Harvesting Green Feed - Frequently Asked Questions

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 When is the best time to cut green feed?
The proper stage to cut green feed will depend on the type of cereal crop grown.

CropHarvest Stage
BarleyMilk to soft dough
OatsEarly to late milk
WheatMilk to soft dough
Fall RyeBoot to heading
TriticaleHeading to late milk

What happens to green feed quality if you cut it later?
Later cutting will increase the plant fibre content, which reduces digestibility and the energy, and protein level declines as the cereal crop goes from the boot to the hard dough stage.

Do all cereal crops decline in quality at the same rate?
No, for example the quality of barley declines more slowly compared to oats, triticale and rye. Generally, a balance between yield and quality can be reached if the green feed is harvested in the soft dough stage.

At what moisture level can green feed be baled?
For safe storage of green feed bales, the moisture level should be 15%. A note of caution: if you are testing the swath with a hand held hay probe, the stems of the crop may test dry but the heads may be too wet to bale. Swaths that test 15% moisture can easily test over 25% moisture a day after baling if the kernels in the heads haven’t had a chance to cure. The most accurate way of testing the moisture content is to do a microwave test.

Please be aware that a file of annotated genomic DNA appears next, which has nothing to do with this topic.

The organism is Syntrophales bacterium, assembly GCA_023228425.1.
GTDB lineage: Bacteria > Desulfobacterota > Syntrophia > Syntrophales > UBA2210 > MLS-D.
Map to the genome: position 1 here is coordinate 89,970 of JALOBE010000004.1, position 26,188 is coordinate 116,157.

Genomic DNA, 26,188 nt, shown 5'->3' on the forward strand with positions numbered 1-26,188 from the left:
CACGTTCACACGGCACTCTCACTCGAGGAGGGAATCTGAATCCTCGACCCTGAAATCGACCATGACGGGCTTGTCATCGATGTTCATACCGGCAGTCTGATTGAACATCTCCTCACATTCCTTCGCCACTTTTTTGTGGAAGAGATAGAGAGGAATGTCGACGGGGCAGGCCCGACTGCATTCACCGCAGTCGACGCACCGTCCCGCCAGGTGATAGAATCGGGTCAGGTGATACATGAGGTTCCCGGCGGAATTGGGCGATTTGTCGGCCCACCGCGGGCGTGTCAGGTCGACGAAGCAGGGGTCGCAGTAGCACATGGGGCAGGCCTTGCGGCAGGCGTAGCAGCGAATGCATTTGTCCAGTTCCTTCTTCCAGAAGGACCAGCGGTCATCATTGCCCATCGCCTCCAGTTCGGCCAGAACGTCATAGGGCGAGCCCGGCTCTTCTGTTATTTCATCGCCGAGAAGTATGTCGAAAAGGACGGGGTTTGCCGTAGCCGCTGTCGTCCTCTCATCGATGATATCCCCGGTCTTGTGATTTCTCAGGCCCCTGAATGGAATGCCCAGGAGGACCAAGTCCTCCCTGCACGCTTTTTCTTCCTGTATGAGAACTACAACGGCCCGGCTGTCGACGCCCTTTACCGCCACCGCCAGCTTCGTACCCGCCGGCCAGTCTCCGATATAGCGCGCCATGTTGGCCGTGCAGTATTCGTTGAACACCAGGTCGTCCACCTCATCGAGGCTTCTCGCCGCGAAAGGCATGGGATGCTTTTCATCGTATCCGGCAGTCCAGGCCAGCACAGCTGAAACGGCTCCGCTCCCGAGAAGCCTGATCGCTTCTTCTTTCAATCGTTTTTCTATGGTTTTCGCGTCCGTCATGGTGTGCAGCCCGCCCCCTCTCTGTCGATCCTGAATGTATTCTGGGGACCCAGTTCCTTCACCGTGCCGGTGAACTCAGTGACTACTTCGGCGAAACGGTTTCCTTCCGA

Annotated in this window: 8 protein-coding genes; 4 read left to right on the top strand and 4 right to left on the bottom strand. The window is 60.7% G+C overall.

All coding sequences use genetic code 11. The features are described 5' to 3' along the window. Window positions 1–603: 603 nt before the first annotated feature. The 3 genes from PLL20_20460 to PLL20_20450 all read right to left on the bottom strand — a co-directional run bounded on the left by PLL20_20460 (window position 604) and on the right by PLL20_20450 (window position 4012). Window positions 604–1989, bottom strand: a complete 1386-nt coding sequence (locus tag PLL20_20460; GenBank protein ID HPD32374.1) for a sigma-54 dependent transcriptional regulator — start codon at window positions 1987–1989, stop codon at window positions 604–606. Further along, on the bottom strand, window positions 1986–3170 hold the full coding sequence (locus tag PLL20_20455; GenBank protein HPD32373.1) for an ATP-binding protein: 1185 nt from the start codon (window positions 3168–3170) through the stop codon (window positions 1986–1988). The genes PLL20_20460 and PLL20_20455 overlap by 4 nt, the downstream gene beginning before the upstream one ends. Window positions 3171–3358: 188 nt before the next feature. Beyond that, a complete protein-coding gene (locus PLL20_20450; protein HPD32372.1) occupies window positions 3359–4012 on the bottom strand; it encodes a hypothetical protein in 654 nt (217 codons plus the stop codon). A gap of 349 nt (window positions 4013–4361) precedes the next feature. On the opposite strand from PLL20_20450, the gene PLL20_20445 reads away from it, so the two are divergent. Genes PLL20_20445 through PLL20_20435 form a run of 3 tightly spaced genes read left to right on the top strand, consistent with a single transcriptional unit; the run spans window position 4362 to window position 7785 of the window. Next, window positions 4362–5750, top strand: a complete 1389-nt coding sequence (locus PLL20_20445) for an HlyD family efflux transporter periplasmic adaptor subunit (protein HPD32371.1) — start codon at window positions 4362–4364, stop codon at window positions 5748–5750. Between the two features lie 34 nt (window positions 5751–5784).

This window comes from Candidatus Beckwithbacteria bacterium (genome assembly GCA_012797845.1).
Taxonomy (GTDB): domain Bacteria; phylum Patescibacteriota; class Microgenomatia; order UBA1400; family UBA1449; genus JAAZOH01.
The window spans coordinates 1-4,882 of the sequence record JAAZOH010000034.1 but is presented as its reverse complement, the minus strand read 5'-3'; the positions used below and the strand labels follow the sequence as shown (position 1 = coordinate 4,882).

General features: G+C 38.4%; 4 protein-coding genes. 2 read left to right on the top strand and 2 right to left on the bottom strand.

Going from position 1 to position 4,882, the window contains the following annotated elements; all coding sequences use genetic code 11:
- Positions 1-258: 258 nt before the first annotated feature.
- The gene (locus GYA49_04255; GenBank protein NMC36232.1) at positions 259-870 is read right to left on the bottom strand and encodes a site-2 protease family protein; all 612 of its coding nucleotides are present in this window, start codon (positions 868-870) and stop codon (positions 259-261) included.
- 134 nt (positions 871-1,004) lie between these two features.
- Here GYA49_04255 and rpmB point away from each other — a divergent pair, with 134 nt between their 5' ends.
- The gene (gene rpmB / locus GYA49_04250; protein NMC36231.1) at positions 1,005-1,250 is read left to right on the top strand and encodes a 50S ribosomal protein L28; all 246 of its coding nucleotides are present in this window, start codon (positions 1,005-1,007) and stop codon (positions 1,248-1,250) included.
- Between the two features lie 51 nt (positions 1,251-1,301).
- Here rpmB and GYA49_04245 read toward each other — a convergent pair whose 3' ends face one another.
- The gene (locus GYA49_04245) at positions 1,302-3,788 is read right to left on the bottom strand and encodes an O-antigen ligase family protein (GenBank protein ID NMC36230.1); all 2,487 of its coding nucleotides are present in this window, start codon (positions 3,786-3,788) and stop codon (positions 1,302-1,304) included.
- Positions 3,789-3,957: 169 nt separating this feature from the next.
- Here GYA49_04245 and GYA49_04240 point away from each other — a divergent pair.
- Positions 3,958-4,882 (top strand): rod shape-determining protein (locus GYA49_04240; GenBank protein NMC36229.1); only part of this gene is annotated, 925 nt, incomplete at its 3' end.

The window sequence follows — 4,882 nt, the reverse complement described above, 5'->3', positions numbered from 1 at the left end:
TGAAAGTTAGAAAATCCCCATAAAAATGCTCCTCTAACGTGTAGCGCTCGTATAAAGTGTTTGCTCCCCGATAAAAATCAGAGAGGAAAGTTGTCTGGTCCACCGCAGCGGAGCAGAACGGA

For further information:
To compare the quality of different green feed crops:
Ten Year Average Analysis of Alberta Feeds
Using Fall Rye for Pasture, Hay and Silage

Prepared by Juanita Kopp, Ag-Info Centre, Alberta Agriculture and Rural Development

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This document is maintained by Brenda McLellan.
This information published to the web on June 16, 2003.
Last Reviewed/Revised on November 10, 2016.